• Blur Tool: Depending on your internal policies and applicable data laws for collecting and handling personal information, you may want to use the Blur Tool for certain tasks that expose PII you want to protect.
  • Health information: Medical information is considered Sensitive PII and may only be collected after obtaining consent. And if your organization is a Covered Entity under HIPAA, medical information may be Protected Health Information (PHI) and should only be collected if your organization has a signed Business Associate Agreement with UserTesting.
  • Testing purchase transactions: UserTesting contributors must never be required to purchase anything while testing or to participate in any financial transactions. If you have questions about how to test processes which include a financial transaction, visit our course.
  • Testing social media: Social media feeds may contain the personal data of others that have not provided their consent to share such personal data. Ultimately, the best approach is to only enter engagements where you are processing personal data from the contributor participating in the test.

Best Practices

Follow these best practices when you run a test that may prompt test contributors to provide their PII:

  1. When requiring a test contributor to complete a form requesting PII, instruct them to enter false or “dummy” information that will not identify a specific individual.
    For example: “Enter the email address = fake@google.com and password = fake.”
  2. Never ask for social security numbers, medical records, or bank and credit card information.
    For example: “Please use fake information like 5555-5555-5555-5555 Exp: 12/20”
  3. If your test requires test contributors to go through a complete checkout process, provide contributors with gift cards or gift codes in order to complete the checkout process without entering their own credit card information. For more guidance on testing purchase transactions, visit our course.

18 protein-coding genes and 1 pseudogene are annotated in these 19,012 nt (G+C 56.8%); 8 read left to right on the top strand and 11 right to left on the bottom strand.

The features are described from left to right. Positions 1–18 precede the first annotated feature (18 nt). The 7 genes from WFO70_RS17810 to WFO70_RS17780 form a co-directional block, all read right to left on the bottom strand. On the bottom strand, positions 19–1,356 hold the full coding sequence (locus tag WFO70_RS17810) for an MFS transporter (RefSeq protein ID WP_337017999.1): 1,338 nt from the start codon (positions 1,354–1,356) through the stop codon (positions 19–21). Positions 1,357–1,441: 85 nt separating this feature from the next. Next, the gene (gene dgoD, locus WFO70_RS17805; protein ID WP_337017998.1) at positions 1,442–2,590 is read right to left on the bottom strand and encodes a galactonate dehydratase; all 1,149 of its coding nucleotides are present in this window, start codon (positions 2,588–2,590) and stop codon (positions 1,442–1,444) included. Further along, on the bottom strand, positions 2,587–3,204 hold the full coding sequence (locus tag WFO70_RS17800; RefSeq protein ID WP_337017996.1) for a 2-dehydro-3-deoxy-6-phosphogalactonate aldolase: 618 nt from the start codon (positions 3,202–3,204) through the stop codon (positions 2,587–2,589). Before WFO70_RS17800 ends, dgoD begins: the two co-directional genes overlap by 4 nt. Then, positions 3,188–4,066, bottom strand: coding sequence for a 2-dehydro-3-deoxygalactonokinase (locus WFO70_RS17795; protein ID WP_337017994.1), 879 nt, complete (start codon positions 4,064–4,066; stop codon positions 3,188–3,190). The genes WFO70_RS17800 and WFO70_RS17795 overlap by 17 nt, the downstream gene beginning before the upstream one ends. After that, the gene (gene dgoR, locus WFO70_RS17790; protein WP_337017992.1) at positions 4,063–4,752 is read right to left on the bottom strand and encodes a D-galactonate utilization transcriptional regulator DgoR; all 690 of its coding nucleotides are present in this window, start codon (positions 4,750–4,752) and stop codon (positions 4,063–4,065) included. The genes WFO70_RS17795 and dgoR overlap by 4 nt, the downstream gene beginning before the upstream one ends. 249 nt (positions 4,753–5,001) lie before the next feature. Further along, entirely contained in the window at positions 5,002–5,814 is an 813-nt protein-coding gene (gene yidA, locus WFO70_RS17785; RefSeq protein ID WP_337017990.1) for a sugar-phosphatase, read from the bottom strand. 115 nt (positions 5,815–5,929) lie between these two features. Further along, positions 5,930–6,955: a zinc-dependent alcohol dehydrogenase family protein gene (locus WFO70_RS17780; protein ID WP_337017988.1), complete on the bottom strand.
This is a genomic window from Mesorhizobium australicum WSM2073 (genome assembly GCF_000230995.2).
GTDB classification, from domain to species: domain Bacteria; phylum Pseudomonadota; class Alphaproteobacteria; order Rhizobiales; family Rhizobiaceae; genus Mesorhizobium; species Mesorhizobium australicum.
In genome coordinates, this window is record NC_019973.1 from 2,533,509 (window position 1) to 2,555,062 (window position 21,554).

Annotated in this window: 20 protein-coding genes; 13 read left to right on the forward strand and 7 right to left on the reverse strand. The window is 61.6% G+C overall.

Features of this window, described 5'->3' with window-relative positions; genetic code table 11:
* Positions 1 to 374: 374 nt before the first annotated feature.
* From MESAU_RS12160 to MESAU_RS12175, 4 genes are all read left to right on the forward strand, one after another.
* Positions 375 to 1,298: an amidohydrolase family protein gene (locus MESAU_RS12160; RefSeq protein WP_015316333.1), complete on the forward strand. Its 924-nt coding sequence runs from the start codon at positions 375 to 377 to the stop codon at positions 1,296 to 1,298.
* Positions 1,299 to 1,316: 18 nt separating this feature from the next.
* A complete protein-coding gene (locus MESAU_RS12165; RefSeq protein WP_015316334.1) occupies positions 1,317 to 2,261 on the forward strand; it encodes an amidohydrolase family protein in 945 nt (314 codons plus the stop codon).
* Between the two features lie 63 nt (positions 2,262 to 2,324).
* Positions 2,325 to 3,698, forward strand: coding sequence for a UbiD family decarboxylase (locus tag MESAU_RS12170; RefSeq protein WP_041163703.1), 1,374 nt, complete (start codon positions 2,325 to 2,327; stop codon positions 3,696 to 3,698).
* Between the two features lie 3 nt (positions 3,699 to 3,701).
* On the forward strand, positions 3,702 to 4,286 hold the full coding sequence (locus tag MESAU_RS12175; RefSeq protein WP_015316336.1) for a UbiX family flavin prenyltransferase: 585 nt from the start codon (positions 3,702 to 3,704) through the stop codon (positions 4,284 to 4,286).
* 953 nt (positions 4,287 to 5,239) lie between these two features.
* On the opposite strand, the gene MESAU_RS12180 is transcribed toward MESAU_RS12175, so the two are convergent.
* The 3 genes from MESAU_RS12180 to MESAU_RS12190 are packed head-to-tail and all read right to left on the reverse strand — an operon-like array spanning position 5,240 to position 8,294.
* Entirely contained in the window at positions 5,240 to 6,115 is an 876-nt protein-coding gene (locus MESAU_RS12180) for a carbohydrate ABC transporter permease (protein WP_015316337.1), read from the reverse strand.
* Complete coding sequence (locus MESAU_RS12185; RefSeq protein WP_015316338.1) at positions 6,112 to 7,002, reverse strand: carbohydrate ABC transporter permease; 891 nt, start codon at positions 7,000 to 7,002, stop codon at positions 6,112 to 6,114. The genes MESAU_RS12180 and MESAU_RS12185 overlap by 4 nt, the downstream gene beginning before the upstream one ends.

4. If it’s necessary for a test contributor’s PII to be visible on the screen during a certain task, and your internal policies require you to protect this information, enable the Blur Tool to make the screen unreadable during that specific task.
  5. If you expect test contributors’ PII to pop up during the recording (such as notifications), please create screener questions to set expectations before the test starts.
    For example: Create a screener saying, “This test requires you to disable notifications. Have you disabled all notifications on your smart device?”
    1. Yes, I have disabled notifications. [Accept]
    2. No, I do not wish to disable notifications. [Reject]
  6. If you are concerned that PII might inadvertently be provided by contributors during a test, consider a Live Conversation rather than an unmoderated test. During the test, you can manage the conversation to prevent sharing this information. 
  7. Be mindful that personal information might also appear on the dashboard or other pages within logged in experiences. Review these pages as you plan a test and consider using the Task question and Blur Tool.
  8. If you need to communicate with a UserTesting contributor outside the test, follow our guidelines for messaging

If these best practices are insufficient for your research needs, please contact the UserTesting Support team to discuss alternatives. 

 

Learn More

Need more information? Read these related articles.